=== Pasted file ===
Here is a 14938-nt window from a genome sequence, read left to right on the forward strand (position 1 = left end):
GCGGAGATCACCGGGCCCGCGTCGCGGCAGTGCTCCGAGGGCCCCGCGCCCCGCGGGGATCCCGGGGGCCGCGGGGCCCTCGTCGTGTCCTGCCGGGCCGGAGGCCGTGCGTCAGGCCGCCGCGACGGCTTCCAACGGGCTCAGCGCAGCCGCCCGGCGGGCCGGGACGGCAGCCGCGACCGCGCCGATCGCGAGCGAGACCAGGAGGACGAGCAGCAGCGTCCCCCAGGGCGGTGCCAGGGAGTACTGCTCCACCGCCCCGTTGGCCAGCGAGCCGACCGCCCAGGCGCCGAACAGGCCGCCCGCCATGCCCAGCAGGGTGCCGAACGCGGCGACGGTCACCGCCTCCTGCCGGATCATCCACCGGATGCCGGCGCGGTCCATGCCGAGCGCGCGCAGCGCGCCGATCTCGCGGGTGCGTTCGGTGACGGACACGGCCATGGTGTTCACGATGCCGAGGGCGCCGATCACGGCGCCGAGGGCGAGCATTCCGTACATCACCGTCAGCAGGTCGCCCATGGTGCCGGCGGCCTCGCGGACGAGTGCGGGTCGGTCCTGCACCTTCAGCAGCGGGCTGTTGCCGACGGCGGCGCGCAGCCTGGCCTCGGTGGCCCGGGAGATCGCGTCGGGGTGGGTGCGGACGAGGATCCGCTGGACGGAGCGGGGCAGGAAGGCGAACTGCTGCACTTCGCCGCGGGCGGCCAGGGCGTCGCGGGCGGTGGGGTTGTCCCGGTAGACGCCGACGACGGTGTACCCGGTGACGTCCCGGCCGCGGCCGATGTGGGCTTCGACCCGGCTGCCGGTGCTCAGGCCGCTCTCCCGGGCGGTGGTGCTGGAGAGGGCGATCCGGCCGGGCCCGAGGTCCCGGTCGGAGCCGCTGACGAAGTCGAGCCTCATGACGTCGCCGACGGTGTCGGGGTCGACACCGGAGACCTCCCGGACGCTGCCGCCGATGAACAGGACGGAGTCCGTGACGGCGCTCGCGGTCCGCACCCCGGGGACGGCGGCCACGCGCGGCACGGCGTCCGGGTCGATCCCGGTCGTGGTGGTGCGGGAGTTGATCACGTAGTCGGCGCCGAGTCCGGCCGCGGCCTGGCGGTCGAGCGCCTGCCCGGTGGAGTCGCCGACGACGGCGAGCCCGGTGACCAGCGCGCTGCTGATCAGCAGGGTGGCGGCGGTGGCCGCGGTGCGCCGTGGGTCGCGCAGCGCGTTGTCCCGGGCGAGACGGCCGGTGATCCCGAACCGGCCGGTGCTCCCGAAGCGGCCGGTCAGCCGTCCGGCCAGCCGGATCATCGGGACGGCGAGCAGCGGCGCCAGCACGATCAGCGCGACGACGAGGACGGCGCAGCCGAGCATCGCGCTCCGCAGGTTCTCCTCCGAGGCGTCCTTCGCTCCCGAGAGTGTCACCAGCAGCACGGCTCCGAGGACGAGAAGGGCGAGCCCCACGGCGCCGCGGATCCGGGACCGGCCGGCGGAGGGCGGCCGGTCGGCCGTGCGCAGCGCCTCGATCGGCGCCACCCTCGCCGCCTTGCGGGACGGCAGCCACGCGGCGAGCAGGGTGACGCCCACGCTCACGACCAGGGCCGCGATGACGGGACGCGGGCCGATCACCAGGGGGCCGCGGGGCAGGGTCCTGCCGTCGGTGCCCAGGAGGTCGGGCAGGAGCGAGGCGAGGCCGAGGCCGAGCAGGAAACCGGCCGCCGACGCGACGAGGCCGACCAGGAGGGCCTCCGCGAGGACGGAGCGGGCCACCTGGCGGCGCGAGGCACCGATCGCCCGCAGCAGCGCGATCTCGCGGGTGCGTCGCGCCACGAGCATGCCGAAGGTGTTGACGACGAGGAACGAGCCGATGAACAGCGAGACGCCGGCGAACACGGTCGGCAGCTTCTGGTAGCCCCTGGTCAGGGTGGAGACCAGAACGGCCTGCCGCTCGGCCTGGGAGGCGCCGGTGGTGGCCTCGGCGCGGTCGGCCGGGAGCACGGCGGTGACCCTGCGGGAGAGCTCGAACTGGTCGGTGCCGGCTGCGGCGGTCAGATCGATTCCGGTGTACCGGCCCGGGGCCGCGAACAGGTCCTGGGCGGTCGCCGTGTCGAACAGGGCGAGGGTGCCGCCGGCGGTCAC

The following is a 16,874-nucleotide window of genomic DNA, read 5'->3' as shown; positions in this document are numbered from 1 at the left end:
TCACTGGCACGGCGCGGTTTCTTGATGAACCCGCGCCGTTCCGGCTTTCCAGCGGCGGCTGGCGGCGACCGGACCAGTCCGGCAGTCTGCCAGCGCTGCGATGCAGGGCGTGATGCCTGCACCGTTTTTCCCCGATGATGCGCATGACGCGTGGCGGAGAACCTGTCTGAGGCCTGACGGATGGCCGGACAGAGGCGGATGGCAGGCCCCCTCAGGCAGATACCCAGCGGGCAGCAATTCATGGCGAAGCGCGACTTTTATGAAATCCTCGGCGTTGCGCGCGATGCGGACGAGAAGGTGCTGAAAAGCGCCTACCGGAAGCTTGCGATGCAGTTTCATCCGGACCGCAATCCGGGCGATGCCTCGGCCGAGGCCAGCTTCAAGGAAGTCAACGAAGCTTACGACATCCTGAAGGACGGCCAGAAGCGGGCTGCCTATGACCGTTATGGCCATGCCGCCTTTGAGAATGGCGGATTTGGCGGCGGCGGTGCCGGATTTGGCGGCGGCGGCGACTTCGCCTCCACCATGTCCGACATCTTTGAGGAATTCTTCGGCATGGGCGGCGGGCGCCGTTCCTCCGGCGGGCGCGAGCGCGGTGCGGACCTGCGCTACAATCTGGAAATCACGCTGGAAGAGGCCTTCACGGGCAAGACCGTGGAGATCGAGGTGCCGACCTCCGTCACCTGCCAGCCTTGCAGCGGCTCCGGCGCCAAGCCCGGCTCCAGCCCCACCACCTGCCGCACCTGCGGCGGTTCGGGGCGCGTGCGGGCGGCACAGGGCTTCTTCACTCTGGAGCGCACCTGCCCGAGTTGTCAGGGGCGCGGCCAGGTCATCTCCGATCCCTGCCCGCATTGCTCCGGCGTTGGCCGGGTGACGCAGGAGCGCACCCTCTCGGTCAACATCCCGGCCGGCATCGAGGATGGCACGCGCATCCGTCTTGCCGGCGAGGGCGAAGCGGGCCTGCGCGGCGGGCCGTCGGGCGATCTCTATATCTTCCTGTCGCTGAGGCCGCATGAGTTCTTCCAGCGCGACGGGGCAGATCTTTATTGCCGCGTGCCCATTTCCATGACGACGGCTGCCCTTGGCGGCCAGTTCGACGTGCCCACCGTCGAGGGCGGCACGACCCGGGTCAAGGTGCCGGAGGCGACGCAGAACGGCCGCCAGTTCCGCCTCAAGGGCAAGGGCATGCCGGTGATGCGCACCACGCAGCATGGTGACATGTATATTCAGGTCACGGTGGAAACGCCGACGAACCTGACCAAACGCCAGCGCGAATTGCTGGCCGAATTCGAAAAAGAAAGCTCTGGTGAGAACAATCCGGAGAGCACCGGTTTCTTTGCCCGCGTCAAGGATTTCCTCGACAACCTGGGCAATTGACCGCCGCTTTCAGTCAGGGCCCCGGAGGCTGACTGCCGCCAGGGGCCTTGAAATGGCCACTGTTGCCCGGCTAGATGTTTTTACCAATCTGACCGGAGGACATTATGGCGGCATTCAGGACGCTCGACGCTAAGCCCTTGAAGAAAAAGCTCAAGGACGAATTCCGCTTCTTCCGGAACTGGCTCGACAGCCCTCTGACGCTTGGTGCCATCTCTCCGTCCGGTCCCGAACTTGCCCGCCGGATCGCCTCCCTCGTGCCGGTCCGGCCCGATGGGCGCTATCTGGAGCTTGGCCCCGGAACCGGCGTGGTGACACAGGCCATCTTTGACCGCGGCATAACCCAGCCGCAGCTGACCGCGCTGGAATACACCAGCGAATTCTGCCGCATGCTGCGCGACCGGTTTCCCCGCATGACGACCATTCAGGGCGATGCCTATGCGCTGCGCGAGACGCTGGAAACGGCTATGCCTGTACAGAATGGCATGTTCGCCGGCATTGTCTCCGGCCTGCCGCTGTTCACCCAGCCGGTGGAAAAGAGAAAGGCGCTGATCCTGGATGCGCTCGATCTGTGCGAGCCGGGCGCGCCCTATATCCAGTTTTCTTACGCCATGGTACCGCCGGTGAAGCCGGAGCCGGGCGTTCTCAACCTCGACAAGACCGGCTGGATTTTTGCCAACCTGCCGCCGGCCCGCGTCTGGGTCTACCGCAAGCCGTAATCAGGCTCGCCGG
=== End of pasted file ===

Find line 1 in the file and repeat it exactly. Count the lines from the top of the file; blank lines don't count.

Here is a 14938-nt window from a genome sequence, read left to right on the forward strand (position 1 = left end):